– It was, as has been noted, a thin spring that year and a handwritten sign on the door requested that patrons should ‘please close’ it behind them on entering or leaving the premises. Many of the rockmen, being illiterate, paid no heed to this request and quite soon the twins, bemused, took the sign down and supposed that these hardy types preferred to be cold. The customer, it is said, is always right!

32

The Ferrara’s turned tables between them; collecting and delivering bowls, chatting with the men, neat hands in apron, on hips, friendly claps on black, broad and broken backs. By the second year they purchased another, larger, property on the mainland at Weston and that became as popular as the first. It was also called Ferrara’s and catered for families of the local businessmen. And again it was the boys’ kind and professional attitude to business that made the twins a success among the town folk. That, and the delicious ice-cream sundaes and knickerbocker glories that required the longest spoons to mine the creamy fruit and nut delights from the tall glasses.

36

[text missing]

–  if he were just a fraction taller, well, it would have been a completely different story! The fireman was later presented with a bravery medal, which, if you ask me, he most certainly did not deserve!” (Francesca Manson would go on to serve four years in Penn Beacon prison, all the time protesting her innocence). It is often said that after the incident with the steam engine Sylvester-Anthony never touched red meat again. Infact, it is said that even the sight of deer would anger him.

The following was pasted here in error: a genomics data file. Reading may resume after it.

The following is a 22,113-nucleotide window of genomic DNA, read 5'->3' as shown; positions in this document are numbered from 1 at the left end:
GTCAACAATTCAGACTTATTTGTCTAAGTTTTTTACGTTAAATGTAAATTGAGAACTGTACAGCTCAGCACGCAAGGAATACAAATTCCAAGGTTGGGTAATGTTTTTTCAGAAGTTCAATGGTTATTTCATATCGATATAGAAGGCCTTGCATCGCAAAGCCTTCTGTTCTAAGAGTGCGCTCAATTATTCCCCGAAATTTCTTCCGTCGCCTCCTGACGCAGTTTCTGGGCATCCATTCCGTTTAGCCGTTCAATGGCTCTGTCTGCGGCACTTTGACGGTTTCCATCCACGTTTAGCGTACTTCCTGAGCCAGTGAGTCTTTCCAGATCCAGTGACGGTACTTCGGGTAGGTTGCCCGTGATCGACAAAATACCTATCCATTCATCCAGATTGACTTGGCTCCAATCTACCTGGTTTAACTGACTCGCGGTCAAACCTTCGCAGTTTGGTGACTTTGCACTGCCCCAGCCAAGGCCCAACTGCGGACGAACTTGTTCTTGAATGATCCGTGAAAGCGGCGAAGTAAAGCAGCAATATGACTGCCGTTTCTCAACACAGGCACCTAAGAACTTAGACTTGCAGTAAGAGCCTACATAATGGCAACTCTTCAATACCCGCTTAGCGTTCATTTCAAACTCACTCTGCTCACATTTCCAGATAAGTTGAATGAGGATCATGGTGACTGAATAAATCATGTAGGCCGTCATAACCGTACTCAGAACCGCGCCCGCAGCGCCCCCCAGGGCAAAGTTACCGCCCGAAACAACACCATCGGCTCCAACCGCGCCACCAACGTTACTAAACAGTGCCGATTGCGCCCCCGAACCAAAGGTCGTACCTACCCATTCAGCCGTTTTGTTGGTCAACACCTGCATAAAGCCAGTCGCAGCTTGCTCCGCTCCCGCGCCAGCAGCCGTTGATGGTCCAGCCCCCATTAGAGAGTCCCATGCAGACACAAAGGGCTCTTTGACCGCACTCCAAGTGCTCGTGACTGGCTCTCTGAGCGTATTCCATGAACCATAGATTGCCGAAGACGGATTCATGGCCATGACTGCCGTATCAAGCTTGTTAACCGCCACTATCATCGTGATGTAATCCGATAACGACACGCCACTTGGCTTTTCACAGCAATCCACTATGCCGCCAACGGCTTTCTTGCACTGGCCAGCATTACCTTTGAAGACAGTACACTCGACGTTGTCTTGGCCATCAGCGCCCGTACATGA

[text missing]

 

–  she broke her arm one evening while walking the neighbour’s Daschhund, Rory. The wind that evening would have been easterly and the house itself, due to extensive renovation work on the west wing, was quite open. Dr. Clutter was duly summoned from The Eight Kings where he was on call.

41

By the time war broke out the Ferrara’s had a string of parlours stretching from Barton Sands through to Dorchester in the east and Lymington in the west. They employed some 60 locals and the twins would be sure to turn up and chat with the customers and always roll up their sleeves and get stuck into the clearing of tables and, of course, the serving of ices. By now, the larger of the Ferrara parlours had also moved into serving tea alongside the cola and lemonades that accompanied the frozen desserts. Some of the properties were large fifty seater venues, whilst many were just welcome home kiosks on –

(text missing)

somewhere along the seafront of Lyme Bay! This stroke of luck enabled her to move to the Norfolk Broads, where she had an old auntie who had once been a singing star in London, but now lived on a pittance in Wrexham with several dozen cats.

44

{notes on war. First draft}

Anthony-Sylvester enlisted in early 1940 and within weeks had left the county on a train to London and from there he took a steamer to France. He was never seen or heard of again.